GMAT Tips from Veritas Prep

A Universal Template for the AWA Essay: Part II


A Universal Template for the AWA Essay: Part II

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This tip for improving your GMAT score was provided by David Newland at Veritas Prep.

Part I of this article discussed a simple way to analyze the AWA prompt and to organize your essay. Now we can use this template to create an outline of an essay using an official GMAT AWA prompt.

Analyze the prompt.

Use the template to create an outline for an essay about this prompt: “The following appeared in an article in a travel magazine.

“After the airline industry began requiring airlines to report their on-time rates, Speedee Airlines achieved the number one on-time rate, with over 89 percent of its flights arriving on time each month. And now Speedee is offering more flights to more destinations than ever before. Clearly, Speedee is the best choice for today’s business traveler.”

When analyzing an argument, begin by identifying the main conclusion, then isolate the actual evidence given, and finally, pinpoint any subordinate conclusions or extended assumptions.

Now plug this information into the template.

For the introductory paragraph, be sure to mention that the article came from a travel magazine and briefly state the evidence and the conclusion. Then mention that the article is flawed. For this you can use a prepared sentence—given that all AWA prompts are flawed. My prepared sentence is: “The article is flawed because it relies on unfounded assumptions to reach a conclusion that is not supported by the evidence.”

Question the Evidence.

For the second paragraph, you can mention some possible problems with the factual or statistical evidence given. Many people are inclined to simply accept the basic evidence, but you can choose to write a paragraph questioning the source and the context of the evidence. In this argument, the evidence is: “After the airline industry began requiring airlines to report their on-time rates, Speedee Airlines achieved the number one on-time rate, with over 89 percent of its flights arriving on time each month.”

The ambiguity of this evidence provides you with the opportunity to ask several questions. Are the on-time rate standards the same for each airline, or does, for example, one airline count 30 minutes late as “on-time” while another airline considers that a “late arrival?” Does anyone verify the statistics that the airlines report? After all, airlines would have an incentive to inflate their numbers in order to achieve a higher rank. What is the context of this No. 1 ranking? Do the other airlines each have an 88.5 percent arrival rate (in which case the difference is small) or is Speedee No. 1 by a large margin?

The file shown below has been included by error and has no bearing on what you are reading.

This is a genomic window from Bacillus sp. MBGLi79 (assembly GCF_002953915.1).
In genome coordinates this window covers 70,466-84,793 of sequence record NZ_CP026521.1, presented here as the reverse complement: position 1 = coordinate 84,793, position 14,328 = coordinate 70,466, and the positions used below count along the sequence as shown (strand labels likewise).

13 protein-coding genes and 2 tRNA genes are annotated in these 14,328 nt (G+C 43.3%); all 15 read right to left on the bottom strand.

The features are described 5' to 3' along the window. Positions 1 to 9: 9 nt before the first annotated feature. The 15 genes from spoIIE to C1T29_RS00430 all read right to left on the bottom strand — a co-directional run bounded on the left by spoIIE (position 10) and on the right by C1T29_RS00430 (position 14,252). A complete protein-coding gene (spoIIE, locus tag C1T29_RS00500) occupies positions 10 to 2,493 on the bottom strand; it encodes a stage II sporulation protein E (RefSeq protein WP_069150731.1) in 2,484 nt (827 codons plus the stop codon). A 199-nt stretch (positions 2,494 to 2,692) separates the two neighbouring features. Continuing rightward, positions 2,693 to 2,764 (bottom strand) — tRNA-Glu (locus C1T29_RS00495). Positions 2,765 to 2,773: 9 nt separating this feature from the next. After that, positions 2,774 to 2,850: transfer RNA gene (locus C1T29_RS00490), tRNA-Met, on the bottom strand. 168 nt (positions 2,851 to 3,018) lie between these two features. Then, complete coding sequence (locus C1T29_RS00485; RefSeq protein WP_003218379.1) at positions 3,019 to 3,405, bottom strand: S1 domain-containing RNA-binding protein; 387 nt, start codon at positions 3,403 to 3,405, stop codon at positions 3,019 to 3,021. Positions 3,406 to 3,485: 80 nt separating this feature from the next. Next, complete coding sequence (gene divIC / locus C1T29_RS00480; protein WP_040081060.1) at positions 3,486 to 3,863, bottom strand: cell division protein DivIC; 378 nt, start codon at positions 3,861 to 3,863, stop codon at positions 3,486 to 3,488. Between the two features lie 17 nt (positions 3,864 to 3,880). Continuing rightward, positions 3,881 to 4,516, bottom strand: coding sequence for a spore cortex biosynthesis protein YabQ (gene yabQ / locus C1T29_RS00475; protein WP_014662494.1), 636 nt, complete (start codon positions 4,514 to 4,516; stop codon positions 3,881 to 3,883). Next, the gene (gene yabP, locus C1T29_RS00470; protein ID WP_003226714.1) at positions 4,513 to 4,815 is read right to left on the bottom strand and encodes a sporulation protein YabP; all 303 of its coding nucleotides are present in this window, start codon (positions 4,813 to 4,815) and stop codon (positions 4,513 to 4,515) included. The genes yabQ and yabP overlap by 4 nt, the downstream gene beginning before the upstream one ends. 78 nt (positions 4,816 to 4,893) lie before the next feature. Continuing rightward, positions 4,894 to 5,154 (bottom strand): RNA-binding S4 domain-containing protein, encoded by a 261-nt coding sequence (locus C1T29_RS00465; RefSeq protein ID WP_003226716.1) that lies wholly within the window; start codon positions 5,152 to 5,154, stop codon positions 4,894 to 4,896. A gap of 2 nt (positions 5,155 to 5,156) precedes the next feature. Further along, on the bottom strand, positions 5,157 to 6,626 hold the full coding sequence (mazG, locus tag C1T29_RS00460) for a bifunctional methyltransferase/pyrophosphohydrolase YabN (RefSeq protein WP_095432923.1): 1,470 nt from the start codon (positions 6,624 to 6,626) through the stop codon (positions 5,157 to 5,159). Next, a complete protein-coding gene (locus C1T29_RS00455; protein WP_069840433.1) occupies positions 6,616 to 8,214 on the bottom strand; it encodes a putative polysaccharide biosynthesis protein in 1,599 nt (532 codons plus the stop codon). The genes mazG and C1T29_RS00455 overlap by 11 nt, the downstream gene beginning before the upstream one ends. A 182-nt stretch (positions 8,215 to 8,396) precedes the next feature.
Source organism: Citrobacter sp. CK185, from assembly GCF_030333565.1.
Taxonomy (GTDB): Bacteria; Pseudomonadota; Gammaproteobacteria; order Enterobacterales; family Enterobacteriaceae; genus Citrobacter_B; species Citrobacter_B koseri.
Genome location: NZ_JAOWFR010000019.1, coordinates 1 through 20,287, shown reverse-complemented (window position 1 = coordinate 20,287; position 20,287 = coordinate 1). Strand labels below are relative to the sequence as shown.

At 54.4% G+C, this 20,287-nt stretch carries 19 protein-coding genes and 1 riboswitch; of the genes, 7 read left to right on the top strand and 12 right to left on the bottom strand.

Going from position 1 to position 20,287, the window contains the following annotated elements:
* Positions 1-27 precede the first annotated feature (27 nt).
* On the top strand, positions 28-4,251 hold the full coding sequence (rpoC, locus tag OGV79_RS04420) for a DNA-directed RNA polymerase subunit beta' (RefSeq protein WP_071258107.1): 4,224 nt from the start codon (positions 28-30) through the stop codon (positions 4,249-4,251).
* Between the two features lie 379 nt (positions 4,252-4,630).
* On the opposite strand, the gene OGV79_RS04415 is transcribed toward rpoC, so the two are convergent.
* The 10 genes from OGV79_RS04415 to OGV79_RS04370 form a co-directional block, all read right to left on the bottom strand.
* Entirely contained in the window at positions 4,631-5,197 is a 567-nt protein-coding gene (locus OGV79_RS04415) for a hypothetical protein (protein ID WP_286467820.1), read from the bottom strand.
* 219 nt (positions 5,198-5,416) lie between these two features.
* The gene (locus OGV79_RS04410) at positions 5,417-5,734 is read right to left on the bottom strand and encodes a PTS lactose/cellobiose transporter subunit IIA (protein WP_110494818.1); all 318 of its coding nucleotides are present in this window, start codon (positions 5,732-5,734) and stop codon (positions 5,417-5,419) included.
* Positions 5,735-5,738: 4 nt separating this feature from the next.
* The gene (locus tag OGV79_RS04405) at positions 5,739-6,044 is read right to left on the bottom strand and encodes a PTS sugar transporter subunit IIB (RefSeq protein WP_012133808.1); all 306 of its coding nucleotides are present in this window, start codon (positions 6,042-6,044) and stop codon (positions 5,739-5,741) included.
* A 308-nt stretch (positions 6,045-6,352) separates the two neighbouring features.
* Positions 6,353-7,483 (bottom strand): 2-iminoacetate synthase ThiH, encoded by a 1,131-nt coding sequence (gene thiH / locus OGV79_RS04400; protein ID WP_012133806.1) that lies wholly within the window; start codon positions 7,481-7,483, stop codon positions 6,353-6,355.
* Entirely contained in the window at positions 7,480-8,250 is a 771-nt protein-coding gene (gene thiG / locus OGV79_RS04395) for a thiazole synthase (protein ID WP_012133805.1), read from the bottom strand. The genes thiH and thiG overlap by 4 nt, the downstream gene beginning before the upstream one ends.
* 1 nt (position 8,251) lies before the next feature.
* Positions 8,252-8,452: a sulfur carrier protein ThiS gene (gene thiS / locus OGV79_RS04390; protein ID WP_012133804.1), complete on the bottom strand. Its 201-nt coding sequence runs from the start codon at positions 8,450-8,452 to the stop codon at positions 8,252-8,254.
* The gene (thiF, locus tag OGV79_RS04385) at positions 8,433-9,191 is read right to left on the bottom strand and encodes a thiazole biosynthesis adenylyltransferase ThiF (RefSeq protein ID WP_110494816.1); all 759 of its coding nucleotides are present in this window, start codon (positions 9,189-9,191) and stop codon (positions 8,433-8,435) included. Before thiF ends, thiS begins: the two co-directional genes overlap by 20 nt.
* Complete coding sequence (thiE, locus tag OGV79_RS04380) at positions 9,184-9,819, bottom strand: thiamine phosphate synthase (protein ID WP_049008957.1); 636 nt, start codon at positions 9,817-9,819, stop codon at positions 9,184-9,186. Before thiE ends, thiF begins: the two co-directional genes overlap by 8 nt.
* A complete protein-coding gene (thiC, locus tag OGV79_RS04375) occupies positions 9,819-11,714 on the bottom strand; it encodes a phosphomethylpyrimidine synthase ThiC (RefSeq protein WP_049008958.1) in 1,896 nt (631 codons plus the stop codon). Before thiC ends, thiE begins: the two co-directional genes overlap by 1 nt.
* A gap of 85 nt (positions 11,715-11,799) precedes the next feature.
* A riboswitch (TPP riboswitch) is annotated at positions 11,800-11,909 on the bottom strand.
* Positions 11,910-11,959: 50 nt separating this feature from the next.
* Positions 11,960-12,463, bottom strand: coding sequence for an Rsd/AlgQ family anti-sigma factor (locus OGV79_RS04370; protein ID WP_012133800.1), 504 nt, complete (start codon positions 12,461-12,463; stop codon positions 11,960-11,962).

Point out the Assumptions.

In the third paragraph, point out the weaknesses in the extended assumptions or subordinate conclusions that the argument makes. This argument states, “And now Speedee is offering more flights to more destinations than ever before.” This may appear to be evidence, but it is actually an assumption based on the prior sentence. Speedee’s 89 percent on-time rate is the only reason given for the conclusion that Speedee is the best choice for the business traveler.

Clearly, the argument assumes that, even with the additional destinations, Speedee will still have the top on-time rate. Is this assumption supported? The new destinations might be busier locations with more delays. The increased number of flights might cause more delays in the Speedee hub. The new destinations might bring more weather delays. In fact, there is no guarantee Speedee would maintain the on-time rate. Perhaps the period surveyed is the summer season and Speedee’s delays mainly occur in the winter. You need only to ask the questions; the argument needs to provide the answers.

Show that the Main Conclusion is not supported.

In the fourth paragraph, show that the main conclusion is not supported by the evidence. The main conclusions tend to be too broad and too ambitious for the evidence given. In this case, the main conclusion is “Speedee is the best choice for today’s business traveler.” This conclusion is intentionally flawed and gives you the opportunity to point out additional considerations (other than on-time arrival) that a business traveler might use as criteria, for example: safety record, cost, comfort, location of airports, frequent flier program, and availability of non-stop flights. The main conclusion is always flawed—usually in a big way.

Finally, wrap up the essay with a two or three sentence conclusion paragraph that summarize the points and reiterates that the conclusion is flawed. Frequently, test-takers take a moment here to indicate evidence that would improve the argument.

Treat the AWA as a flawed critical reasoning prompt. Analyze the evidence, the assumptions, and the main conclusion. Add strong transitions and pay attention to your grammar, and you will be on your way to a good AWA score and a strong start to your test!

Plan on taking the GMAT soon? Try our own new, 100 percent computer-adaptive free GMAT practice test and see how you do.


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